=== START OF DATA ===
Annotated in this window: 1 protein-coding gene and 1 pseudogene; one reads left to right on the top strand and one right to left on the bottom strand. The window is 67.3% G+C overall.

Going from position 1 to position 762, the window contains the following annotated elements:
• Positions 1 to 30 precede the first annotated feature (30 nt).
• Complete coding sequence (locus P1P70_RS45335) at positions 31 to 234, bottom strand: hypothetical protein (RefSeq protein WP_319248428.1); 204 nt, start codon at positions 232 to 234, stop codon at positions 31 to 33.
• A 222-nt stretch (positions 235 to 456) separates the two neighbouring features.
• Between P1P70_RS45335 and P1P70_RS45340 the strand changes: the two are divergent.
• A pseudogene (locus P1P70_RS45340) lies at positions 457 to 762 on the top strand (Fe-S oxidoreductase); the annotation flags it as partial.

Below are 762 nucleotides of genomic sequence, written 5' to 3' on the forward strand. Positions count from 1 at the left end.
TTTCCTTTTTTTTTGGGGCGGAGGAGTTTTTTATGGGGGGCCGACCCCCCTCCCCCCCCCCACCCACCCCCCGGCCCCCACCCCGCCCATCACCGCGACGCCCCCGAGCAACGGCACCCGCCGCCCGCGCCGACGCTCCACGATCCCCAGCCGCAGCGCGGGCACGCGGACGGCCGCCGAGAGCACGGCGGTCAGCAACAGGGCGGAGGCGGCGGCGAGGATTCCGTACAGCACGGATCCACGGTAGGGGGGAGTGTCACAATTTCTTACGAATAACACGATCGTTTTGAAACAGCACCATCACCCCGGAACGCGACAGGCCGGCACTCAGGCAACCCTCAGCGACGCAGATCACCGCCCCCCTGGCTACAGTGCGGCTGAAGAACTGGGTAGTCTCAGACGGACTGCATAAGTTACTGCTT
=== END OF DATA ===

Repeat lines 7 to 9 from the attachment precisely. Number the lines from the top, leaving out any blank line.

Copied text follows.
• A pseudogene (locus P1P70_RS45340) lies at positions 457 to 762 on the top strand (Fe-S oxidoreductase); the annotation flags it as partial.

Below are 762 nucleotides of genomic sequence, written 5' to 3' on the forward strand. Positions count from 1 at the left end.
TTTCCTTTTTTTTTGGGGCGGAGGAGTTTTTTATGGGGGGCCGACCCCCCTCCCCCCCCCCACCCACCCCCCGGCCCCCACCCCGCCCATCACCGCGACGCCCCCGAGCAACGGCACCCGCCGCCCGCGCCGACGCTCCACGATCCCCAGCCGCAGCGCGGGCACGCGGACGGCCGCCGAGAGCACGGCGGTCAGCAACAGGGCGGAGGCGGCGGCGAGGATTCCGTACAGCACGGATCCACGGTAGGGGGGAGTGTCACAATTTCTTACGAATAACACGATCGTTTTGAAACAGCACCATCACCCCGGAACGCGACAGGCCGGCACTCAGGCAACCCTCAGCGACGCAGATCACCGCCCCCCTGGCTACAGTGCGGCTGAAGAACTGGGTAGTCTCAGACGGACTGCATAAGTTACTGCTT